Coral Reefs in Peril

It has been 13 years since researchers from all over the world issued a call for action to preserve the world's ocean reefs. And according to a new study, the situation has grown even more dire since then.


Coral Reefs in Peril - Katie Reytar

In 1998, researchers from across the seas came together and released a report called Reefs At Risk. They painted a dire picture of the state of the world's ocean reefs. And they predicted then that if the world didn't take action, things would get worse.

Thirteen years later, they've been proven right. Last month, the World Resources Institute -- along with 25 other groups -- released Reefs at Risk Revisited. In it, they predict that nearly all of the world's reefs will be at risk by the middle of this century. Katie Reytar is a research associate at the World Resources Institute and a co-author of the new report. She was in Washington.

Coral Reefs in Peril - Nancy Knowlton

The reef at Discovery Bay on Jamaica's north coast buffers the bay from the open sea. But the reef has been damaged by runoff, coastal development, hurricanes and overfishing.

Peter Gayle is trying to do something about that. He's the Principal Scientific Officer at the Discovery Bay Marine Lab at the University of West Indies. And he thinks that better management of the lobster fishery will help the situation. We aired a clip.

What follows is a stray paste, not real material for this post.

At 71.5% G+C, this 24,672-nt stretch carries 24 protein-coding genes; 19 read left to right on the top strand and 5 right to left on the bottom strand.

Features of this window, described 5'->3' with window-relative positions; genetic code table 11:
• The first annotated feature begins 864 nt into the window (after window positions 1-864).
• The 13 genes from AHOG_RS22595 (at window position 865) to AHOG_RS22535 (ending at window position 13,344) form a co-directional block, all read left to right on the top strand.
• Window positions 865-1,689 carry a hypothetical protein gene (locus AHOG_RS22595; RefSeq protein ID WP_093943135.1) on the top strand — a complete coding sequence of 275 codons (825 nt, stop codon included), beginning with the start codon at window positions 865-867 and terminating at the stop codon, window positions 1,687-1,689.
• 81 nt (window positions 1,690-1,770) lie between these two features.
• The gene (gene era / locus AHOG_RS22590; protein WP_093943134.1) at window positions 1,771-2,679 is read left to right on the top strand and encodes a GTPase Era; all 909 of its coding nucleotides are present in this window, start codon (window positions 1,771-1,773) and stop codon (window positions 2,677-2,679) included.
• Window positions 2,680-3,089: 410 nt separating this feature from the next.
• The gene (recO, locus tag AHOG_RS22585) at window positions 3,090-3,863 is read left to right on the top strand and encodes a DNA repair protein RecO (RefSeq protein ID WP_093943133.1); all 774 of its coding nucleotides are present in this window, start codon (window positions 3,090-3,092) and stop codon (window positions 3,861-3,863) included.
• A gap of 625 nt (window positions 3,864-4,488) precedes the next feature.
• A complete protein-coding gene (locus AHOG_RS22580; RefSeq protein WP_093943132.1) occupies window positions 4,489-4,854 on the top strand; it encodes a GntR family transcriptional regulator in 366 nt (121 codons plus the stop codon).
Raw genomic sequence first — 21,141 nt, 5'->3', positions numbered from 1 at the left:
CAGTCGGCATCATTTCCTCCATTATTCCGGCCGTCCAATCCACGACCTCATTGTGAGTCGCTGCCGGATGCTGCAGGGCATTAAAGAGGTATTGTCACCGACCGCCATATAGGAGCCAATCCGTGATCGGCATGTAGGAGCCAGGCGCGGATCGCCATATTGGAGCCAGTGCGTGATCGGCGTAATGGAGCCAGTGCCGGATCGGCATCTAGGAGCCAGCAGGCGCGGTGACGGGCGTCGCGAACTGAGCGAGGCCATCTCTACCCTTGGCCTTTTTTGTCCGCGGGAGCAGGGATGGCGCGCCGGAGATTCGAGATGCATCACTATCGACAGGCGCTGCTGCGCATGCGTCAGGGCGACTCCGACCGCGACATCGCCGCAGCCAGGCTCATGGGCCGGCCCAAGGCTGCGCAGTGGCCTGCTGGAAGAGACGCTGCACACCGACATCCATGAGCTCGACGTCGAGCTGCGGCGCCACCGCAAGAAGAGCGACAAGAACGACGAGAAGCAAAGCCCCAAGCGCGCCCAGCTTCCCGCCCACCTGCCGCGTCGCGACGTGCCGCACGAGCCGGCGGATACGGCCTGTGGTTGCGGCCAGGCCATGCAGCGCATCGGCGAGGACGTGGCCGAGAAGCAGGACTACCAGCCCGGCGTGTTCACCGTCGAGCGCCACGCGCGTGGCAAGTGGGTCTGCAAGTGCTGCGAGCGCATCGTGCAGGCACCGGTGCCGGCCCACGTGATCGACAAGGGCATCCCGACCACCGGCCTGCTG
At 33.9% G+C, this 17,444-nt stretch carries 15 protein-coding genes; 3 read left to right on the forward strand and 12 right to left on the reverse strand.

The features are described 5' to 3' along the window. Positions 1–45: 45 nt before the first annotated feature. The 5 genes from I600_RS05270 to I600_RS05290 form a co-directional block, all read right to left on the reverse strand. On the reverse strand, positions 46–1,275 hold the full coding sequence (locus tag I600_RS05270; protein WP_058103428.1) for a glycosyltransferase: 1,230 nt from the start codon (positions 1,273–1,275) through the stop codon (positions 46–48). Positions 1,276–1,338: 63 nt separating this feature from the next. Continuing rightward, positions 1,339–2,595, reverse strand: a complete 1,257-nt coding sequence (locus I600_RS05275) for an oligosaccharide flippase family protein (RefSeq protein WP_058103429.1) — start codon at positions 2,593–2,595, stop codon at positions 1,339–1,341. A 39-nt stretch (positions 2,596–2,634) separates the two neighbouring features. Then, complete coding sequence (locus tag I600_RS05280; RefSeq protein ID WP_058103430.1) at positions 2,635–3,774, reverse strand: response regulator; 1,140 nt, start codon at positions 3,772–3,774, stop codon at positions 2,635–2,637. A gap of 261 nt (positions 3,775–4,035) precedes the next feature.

And for a sense of the threats facing other reefs around the world, and why they are so important to the world's oceans, we were joined by Nancy Knowlton. She's a renowned coral reef biologist at the Smithsonian Natural History Museum. She's also the author of Citizens of the Sea: Wondrous Creatures from the Census of Marine Life. She was in Washington.

Last Word - Great moments in Election History

In 1891, Sir John Abbott became Canada's third prime minister. Abbott's most famous political comment was "I hate politics."

Over a hundred years later, Canadians know exactly what he's talking about.

Other segments from today's show:

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